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Re: Canada - Future Fighter Capability Project

Mon Jan 15, 2018 2:26 am

kanban wrote:
Look the manufacturing role was only bait fish to get them to consider the F-35.

Actually nothing to do with bait fish and everything to do with continuing the long run Canadian Industry has with manufacturing high quality parts for Aerospace.

As for their participation in the JSF program, Canada agreed to the requirements of the program, noting that the Government who agreed to participate was a Liberal one, the same party that is in power today…
As for Industrial work, Canada has now secured over US$1 billion dollars of work on the program from an approx $430 million program fees. That is with approximately 15% of the F-35 fleet manufactured. The Canadian Government has estimated that the total sum of contracts for the JSF program will probably exceed US$10 billion. Given the Canadian Government will likely not spend that much on the F-35 acquisition if selected in the future open competition the decision to join the program is a clear win for Canadian Industry.

kanban wrote:
Canada has many other projects to replace the manufacturing with things they need.. Assuming they are being paid on parts delivery, there should be no problem other than Lockheed finding another supplier.

There is no problem with LM finding other suppliers. The problem is the Liberal Government does not want to say no to the industrial benefits of the F-35 program. Hence they continue to pay the yearly sums required to maintain participation in the Industrial side. As already explained, this will dry up if Canada orders a different aircraft as the other partner nations have a vested interest in allowing their companies to win future F-35 work.

BawliBooch wrote:
Canada needs to invest in its own Military aircraft industry.

The refurbished F18's coming from New Zealand (??) should hold the fort for now. Use the time to develop a competitive local design and take it to market.

There is zero chance of Canada developing a local design. While they probably have the industrial expertise to do so, the development costs involved would be significant, the production cost enormous because the production number would be less than a hundred, and the commonality with allied partners likely reduced.

The decision to not produce a local airframe was already denied over 5 years ago,

The Harper government is publicly rejecting a pitch from a former senior soldier to adopt the legendary Avro Arrow as Canada's next war plane, saying that, emotional attachment notwithstanding, the design of the much-loved fighter would prove too expensive and time-consuming to upgrade.
The Prime Minister's Office was prompted to respond after retired major-general Lewis MacKenzie unveiled a proposal he'd been quietly shopping around Ottawa to revive the made-in-Canada Avro interceptor, a plane that was scrapped half a century ago despite capturing the imagination of the nation.
"While we appreciate the sentimental value of the Avro Arrow, which was cancelled 53 years ago, analysts looked at the proposal and determined that this is not a realistic option," Andrew MacDougall, director of communications for Prime Minister Stephen Harper, said Monday.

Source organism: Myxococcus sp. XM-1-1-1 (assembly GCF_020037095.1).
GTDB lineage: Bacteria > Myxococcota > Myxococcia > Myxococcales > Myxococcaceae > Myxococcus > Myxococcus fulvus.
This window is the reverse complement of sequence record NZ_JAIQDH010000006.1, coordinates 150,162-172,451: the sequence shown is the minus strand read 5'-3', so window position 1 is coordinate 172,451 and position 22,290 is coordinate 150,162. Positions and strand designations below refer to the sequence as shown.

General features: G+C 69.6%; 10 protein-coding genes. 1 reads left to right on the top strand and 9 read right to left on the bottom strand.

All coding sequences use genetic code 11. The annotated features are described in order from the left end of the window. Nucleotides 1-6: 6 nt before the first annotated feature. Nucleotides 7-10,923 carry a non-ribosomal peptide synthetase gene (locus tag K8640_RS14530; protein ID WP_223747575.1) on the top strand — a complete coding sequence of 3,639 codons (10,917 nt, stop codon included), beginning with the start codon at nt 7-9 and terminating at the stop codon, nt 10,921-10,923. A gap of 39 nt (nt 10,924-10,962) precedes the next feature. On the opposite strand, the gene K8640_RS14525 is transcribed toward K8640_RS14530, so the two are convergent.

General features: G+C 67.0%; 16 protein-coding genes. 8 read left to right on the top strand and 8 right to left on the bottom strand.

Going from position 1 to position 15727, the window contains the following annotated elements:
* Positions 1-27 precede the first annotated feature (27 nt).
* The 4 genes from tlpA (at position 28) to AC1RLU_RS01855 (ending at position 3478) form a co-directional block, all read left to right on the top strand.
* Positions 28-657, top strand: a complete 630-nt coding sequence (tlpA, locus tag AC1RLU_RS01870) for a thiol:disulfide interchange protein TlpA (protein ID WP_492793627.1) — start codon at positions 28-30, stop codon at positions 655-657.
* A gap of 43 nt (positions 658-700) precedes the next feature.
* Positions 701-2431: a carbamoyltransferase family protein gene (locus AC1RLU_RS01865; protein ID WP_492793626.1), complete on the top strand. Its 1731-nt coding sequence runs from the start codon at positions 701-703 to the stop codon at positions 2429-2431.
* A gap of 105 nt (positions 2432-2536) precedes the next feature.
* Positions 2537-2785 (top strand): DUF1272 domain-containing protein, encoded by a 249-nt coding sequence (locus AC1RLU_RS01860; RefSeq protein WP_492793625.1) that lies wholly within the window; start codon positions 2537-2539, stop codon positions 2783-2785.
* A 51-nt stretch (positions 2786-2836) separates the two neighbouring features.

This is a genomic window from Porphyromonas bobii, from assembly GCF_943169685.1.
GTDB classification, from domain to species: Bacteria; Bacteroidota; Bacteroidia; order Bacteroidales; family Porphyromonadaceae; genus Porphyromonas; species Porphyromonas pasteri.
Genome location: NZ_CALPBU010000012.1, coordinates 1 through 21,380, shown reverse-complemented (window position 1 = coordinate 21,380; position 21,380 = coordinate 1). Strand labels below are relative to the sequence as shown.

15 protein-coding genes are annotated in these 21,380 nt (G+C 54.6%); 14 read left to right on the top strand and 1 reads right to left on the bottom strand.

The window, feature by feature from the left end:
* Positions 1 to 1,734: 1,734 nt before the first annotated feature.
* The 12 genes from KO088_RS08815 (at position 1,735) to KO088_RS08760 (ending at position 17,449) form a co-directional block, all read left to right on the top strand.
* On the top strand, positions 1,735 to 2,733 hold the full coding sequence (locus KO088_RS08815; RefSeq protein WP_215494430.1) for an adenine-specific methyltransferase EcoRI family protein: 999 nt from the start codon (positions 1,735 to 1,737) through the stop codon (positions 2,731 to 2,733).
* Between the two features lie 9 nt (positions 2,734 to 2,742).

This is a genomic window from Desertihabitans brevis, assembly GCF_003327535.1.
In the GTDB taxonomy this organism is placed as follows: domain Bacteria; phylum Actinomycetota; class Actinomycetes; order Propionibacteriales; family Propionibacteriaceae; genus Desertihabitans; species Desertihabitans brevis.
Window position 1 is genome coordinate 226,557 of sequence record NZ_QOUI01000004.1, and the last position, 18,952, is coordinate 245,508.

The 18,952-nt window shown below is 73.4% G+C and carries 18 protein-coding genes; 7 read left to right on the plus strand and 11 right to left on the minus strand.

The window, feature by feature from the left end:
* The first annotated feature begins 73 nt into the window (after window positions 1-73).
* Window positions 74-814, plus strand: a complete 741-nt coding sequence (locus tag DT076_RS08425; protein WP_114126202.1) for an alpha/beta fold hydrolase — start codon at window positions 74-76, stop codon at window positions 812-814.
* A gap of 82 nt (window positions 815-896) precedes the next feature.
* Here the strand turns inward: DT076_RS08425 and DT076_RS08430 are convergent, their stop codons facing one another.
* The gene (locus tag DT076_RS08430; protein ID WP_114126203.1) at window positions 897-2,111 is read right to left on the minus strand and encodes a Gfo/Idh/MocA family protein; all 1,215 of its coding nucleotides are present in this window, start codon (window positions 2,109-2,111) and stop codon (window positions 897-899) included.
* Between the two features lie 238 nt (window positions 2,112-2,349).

"The proposal to develop, test and manufacture what would effectively be a brand-new aircraft is risky and would take too long and cost too much to meet Canada's needs."
Separately, Julian Fantino, the former associate minister of defence, wrote Mr. MacKenzie a letter this summer shooting down the Avro on the grounds that required add-ons would jack up its price.

https://www.theglobeandmail.com/news/po ... le4535481/

It makes far more economical sense for the Canadian Military to acquire an already in production jet that has interoperability with partners and can fulfil their mission requirements. If we look at the candidates for the competition, if it does start in 2019 with a decision by 2021, then the potential options are F-35, Rafale, Eurofighter, SH and Gripen.

Of those choices the F-35 is the standout on price, capability, interoperability, survivability and industrial participation.
 
CX747
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Re: Canada - Future Fighter Capability Project

Mon Jan 15, 2018 5:50 am

The Super Hornet buy as an interim replacement made the most sense. BBD issues aside, the country as a whole is now buying aged F/A-18A/Bs at the end of their life to replace F/A-18s at the.....end of their life. MAYBE less wear and tear (100,000 miles compared to 110,000 miles) but in the end the same vintage aircraft. Unfortunately, the government cut off its nose to spite its face.

The F-35 is the only full next generation game in town. IF you don't want that then.....buy Super Hornets, modernized F-15Es or the new F-16V. At least ONE of those solutions is not Boeing made and I thought that's where the issue was?!?! The F/A-18A purchase puts Canada at a distinct disadvantage. Old technology that is on the way OUT the door elsewhere. Embarrassing to say the least.
"History does not long entrust the care of freedom to the weak or timid." D. Eisenhower
 
Ozair
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Re: Canada - Future Fighter Capability Project

Mon Jan 15, 2018 10:07 am

CX747 wrote:
The Super Hornet buy as an interim replacement made the most sense. BBD issues aside, the country as a whole is now buying aged F/A-18A/Bs at the end of their life to replace F/A-18s at the.....end of their life. MAYBE less wear and tear (100,000 miles compared to 110,000 miles) but in the end the same vintage aircraft. Unfortunately, the government cut off its nose to spite its face.